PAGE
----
Founder of Modern Anthropology Franz Boas Celebrated
“Proud of his wonderful achievements, civilized man looks down upon the humbler members of mankind. He has conquered the forces of nature and compelled them to serve him. He has transformed inhospitable forests into fertile fields. The mountain fastnesses are yielding their treasures to his demands. The fierce animals which are obstructing his progress are being exterminated, while others which are useful to him are made to increase a thousand-fold. The waves of the ocean carry him from land to land, and towering mountain-ranges set him no bounds. His genius has moulded inert matter into powerful machines which await a touch of his hand to serve his manifold demands,” begins a collection of essays by Franz Boas called The Mind of Primitive Man (The Macmillan Company, 1911).
Words that still ring true for Indigenous Peoples the world over who deal with the razing of their land for economic development and the trampling of their rights.
Boas— born in Minden, Germany in 1858—is considered the founder of modern and American anthropology. According to c250.Columbia.edu, he was responsible for “discrediting the then-dominant scientific theories of racial superiority.”
His 1911 publication was banned in Hitler’s Germany for its assertion that there is no such thing as a “pure” race.
Boas became enthralled with the people of the arctic and their culture after an 1883-1884 expedition, and so began his love of anthropology. But Boas brought natural science and methodology to a practice in which the gathering of information was haphazard and “riddled with an assortment of bias,” reported NNDB.com.
“He taught that theories should be treated as works in progress, until proven beyond the shadow of a doubt,” the website says.
“Boas felt that one could only begin to understand a culture by taking on a complete survey of its mythology and tribal lore, religion, social taboos, marriage customs, physical appearance, diet, handicrafts, means of obtaining food, and so on…anthropology became divided into a four-fold profession: human evolution, archaeology, language, and culture.”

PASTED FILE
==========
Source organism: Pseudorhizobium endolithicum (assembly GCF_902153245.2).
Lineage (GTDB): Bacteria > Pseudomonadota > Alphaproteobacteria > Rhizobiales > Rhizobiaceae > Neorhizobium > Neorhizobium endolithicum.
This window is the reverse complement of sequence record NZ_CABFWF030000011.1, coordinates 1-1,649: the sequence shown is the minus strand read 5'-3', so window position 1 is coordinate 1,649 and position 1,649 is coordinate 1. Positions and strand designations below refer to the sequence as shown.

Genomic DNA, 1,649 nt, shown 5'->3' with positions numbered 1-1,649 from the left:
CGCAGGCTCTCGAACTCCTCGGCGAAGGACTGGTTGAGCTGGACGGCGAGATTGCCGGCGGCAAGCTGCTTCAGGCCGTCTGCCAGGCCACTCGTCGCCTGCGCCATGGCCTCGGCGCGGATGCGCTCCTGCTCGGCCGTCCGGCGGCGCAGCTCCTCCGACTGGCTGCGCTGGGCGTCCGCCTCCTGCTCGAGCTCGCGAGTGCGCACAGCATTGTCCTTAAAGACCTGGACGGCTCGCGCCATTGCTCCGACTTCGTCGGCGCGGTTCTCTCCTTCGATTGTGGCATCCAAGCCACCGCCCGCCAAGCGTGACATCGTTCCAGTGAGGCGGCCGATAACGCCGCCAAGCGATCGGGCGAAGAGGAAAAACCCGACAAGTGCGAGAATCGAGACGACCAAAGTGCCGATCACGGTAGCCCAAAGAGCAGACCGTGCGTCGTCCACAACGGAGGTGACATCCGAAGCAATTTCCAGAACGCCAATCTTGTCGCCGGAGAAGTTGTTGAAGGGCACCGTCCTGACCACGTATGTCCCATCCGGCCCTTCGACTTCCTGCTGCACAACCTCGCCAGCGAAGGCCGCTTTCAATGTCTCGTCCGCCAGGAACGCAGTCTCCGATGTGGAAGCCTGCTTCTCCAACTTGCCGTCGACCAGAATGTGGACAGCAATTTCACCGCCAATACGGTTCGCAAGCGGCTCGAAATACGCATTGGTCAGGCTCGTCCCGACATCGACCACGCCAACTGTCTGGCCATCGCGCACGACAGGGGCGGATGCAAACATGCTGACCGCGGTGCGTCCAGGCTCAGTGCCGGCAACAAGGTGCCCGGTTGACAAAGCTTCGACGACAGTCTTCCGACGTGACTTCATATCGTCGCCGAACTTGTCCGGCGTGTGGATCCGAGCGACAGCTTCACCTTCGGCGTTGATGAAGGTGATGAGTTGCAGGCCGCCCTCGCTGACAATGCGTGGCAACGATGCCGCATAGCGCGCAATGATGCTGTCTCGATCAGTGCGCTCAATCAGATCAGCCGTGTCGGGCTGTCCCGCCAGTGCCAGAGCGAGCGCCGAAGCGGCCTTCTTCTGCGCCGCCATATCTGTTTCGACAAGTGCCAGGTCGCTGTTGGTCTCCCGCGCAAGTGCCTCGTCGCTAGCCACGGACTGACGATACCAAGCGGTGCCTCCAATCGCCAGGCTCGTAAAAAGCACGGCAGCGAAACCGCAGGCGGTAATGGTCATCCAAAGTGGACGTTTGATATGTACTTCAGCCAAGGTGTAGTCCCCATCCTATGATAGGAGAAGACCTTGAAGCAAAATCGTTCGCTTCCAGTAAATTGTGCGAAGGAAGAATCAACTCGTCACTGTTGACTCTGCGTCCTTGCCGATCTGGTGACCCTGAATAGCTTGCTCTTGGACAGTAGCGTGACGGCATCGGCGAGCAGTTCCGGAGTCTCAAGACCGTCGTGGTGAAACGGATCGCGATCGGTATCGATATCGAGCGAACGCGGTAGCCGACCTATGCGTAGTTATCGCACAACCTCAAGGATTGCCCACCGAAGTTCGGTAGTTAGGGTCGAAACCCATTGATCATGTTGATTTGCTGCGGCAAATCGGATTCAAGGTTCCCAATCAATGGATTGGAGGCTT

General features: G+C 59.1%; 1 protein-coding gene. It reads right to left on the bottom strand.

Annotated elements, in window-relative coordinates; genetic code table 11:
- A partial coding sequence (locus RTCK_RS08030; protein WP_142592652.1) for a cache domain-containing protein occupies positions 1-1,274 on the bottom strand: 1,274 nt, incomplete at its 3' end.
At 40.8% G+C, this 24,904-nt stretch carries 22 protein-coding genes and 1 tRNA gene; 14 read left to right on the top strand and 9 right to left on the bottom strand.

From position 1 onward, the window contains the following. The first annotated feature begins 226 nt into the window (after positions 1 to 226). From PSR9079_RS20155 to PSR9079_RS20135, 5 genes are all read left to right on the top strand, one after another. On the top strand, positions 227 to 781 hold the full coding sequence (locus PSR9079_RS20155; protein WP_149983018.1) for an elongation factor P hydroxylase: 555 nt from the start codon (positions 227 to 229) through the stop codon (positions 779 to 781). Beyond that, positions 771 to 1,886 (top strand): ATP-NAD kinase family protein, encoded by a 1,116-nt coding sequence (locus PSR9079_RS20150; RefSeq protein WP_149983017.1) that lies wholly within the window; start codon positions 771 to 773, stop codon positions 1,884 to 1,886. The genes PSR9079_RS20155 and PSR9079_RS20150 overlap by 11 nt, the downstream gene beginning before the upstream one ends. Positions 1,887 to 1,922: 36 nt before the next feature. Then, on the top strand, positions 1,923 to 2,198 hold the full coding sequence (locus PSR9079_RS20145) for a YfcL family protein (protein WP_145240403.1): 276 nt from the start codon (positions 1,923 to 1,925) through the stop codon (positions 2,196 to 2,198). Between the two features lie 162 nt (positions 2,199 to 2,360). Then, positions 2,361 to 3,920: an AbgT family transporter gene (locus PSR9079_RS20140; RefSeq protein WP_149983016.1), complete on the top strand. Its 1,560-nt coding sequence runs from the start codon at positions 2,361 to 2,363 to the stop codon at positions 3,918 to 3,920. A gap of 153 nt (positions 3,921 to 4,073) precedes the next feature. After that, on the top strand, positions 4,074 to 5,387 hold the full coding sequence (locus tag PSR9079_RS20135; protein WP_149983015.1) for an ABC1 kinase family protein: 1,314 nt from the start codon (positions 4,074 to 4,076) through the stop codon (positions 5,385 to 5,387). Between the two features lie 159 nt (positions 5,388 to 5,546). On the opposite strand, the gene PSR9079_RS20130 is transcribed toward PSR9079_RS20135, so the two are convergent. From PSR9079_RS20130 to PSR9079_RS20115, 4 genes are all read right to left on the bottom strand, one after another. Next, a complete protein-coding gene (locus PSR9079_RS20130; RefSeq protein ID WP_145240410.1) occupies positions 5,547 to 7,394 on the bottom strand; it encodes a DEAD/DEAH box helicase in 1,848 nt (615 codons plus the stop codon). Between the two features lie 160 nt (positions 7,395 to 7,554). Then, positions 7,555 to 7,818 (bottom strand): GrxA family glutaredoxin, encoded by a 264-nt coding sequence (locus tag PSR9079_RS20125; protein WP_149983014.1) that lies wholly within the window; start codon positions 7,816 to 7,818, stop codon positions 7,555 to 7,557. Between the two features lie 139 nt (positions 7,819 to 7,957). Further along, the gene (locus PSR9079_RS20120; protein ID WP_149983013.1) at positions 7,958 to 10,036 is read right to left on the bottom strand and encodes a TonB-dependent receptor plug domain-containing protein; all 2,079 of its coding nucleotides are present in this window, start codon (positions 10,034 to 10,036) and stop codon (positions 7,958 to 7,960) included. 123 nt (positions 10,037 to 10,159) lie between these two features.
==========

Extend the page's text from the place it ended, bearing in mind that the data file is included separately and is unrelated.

Boas died in 1942, but left behind an unfinished manuscript Kwakiutl Ethnography (University of Chicago Press, 1966), which chronicled his time with the Kwakiutl Indians of British Columbia.
Beginning September 15, to celebrate the 100th anniversary of the publication of The Mind of Primitive Man, which a press release called a “landmark treatise that emerged from Boas’ work among American Indian communities,” a symposium— Indigenous Visions: Rediscovering the World of Franz Boas—will be held at Yale University in New Haven, Connecticut.
Two dozen scholars will gather to investigate the role of interactions between peoples in the development of global society, Boas’s influence, and the impact of indigenous thought on the revitalization of democracy.
Topics include “Anticipating Boas: Lewis Henry Morgan’s Love of ‘Aptitude’ and ‘Hierarchy’,” “Boas, Race, and ‘Primitive Man’ in Modern America,” “Language, Culture, and Philosophy in the American Century,” “Franz Boas and the Problem of Skin Color in the Era of Jim Crow,” and “Right or Wrong: Boas and Hunt’s Work on the Social Organization of the Kwakwaka’wakw.”
The event will take place at Beinecke Library, 121 Wall St., and Luce Hall, 34 Hillhouse Ave. For a full list of speakers and event times visit Yale.edu.
To read the full text of The Mind of Primitive Man, visit Google Books.
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